Purpose: Children with specific language impairment (SLI) lag behind children with typical language (TL) in their grammatical development, despite equivalent early exposure to recasts in conversation (M. E. Fey, T. E. Krulik, D. F. Loeb, & K. Proctor-Williams, 1999) and the ability to learn from recasts in intervention as quickly as do children with TL (K. E. Nelson, S. Camarata, J. Welsh, L. Butovsky, & M. Camarata, 1996). This experiment tested whether this apparent paradox could be attributed to variations in the density of recasts in conversation versus intervention.
Method: Thirteen children (7–8 years of age) with SLI and 13 language-similar children (5–6 years of age) with TL were exposed to 3 recast densities of novel irregular past tense verbs (none, conversation-like, intervention-like) over 5 sessions. Outcomes were based on spontaneous conversational productions and a post-test probe.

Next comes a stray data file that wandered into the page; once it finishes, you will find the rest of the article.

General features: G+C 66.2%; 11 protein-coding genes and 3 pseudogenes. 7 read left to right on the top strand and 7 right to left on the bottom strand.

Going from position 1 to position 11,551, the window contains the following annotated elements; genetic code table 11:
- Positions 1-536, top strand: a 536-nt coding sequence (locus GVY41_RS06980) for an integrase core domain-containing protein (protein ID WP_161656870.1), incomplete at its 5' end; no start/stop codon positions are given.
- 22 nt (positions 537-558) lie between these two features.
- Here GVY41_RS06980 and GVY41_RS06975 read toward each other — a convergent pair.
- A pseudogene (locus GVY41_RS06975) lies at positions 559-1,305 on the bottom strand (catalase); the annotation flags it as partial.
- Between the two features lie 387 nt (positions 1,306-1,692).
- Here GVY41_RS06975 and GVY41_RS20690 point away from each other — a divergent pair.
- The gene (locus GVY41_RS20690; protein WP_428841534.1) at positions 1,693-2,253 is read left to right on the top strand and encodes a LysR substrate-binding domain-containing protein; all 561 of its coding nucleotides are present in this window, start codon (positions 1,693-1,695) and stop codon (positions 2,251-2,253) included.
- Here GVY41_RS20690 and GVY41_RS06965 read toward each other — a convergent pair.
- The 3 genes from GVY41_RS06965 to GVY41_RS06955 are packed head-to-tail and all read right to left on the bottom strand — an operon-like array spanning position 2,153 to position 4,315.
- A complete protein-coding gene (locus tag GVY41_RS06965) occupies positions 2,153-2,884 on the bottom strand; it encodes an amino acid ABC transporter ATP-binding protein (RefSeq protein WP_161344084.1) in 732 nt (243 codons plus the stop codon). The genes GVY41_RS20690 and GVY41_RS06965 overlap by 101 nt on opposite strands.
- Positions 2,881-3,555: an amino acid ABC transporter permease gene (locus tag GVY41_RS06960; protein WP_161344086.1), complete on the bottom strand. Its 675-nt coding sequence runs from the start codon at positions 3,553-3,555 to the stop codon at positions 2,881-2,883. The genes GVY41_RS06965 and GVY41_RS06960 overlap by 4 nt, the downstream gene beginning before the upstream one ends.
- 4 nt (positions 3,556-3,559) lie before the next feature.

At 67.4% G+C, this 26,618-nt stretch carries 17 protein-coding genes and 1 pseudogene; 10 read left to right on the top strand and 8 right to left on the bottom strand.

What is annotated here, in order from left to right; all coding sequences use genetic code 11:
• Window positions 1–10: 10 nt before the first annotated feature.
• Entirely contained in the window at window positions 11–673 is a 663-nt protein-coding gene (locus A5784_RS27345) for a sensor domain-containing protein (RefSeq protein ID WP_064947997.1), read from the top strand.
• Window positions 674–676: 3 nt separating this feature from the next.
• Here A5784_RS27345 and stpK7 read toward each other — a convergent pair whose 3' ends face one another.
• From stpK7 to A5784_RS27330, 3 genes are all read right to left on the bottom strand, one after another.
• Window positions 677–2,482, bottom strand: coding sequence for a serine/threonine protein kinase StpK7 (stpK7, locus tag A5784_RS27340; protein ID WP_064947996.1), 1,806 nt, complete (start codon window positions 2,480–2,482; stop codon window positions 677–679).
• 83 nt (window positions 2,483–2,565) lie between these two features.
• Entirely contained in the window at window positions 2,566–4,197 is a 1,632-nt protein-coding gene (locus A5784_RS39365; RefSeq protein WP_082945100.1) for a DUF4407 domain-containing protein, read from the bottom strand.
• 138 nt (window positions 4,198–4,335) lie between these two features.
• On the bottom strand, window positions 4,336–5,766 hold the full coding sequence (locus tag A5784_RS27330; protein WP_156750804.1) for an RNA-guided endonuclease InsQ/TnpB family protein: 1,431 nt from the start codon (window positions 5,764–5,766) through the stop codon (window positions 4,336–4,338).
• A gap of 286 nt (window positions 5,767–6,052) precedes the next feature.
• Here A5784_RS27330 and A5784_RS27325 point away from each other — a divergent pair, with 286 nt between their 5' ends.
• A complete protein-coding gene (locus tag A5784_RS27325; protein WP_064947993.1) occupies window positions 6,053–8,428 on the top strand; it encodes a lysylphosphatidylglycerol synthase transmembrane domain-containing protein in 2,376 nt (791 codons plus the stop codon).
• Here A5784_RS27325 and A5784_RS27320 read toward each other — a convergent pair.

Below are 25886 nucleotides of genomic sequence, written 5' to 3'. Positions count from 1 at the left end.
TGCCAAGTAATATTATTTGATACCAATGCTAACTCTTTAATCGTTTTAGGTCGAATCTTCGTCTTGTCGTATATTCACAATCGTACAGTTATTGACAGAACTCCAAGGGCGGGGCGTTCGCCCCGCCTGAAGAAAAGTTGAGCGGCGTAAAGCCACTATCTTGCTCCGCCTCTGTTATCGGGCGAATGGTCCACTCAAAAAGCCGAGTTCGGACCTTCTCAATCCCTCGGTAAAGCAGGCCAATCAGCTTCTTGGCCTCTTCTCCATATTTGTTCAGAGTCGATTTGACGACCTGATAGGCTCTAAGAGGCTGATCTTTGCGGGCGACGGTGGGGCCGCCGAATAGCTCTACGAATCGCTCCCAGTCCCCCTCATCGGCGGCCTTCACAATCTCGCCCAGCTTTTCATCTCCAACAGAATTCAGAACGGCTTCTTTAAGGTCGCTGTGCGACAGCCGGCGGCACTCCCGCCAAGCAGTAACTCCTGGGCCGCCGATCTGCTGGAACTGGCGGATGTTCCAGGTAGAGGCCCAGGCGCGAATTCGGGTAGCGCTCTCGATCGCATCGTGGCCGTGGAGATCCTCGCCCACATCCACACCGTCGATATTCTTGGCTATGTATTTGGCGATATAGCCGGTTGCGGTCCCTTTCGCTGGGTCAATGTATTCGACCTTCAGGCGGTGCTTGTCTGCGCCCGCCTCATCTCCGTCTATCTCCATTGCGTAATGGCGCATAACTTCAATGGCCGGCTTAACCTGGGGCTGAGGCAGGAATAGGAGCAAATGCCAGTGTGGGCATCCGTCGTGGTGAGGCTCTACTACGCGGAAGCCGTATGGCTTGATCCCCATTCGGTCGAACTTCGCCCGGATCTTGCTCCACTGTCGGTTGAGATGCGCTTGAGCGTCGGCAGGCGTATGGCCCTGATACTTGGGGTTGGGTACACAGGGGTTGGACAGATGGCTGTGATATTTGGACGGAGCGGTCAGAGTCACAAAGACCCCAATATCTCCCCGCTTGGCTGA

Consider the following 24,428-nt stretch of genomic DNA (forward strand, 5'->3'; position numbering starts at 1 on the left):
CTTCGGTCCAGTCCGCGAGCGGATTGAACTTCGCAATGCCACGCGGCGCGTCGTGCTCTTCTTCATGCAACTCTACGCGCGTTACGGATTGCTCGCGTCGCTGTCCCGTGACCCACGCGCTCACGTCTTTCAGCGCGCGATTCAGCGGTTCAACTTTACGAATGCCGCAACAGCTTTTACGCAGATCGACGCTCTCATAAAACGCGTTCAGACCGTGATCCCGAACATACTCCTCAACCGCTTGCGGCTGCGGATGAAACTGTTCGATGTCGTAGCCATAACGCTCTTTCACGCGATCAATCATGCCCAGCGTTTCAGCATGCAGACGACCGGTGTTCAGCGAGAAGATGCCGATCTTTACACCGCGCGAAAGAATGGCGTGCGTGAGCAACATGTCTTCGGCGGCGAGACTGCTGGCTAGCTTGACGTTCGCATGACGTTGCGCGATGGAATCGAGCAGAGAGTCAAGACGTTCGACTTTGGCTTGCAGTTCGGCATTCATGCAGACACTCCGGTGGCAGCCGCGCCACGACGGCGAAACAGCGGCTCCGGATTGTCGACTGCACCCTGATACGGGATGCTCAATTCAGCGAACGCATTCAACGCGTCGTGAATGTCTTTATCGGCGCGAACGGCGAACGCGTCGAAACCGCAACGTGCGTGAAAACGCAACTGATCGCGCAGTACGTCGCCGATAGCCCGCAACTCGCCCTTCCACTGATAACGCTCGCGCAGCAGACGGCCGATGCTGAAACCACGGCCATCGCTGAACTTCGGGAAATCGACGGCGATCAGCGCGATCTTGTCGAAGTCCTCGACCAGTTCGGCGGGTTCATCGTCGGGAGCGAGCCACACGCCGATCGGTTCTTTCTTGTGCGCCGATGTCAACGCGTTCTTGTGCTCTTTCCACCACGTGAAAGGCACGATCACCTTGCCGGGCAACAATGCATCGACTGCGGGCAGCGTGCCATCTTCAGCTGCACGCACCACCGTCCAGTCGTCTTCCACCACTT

Results: As predicted, at conversation-like densities, children with TL more accurately produced the target verbs they heard in recasts than in nonrecast models (d = 0.58), children with SLI showed no differences, and children with TL produced the verbs more accurately than did children with SLI (d = 0.54). Contrary to expectations, at higher intervention-like recast densities, the SLI group did not improve their accuracy, and the TL group performances were significantly poorer (d = 0.47).
Conclusion: At conversational levels, recasts facilitated greater verb learning than models alone but only in the TL group. Increasing recast density to the modest levels in this brief intervention experiment did not benefit children with SLI and led to poorer learning for children with TL. To optimize learning, efficiency of recast distribution as well as rate must be considered.
Available at: http://works.bepress.com/kerry-proctor-williams/61/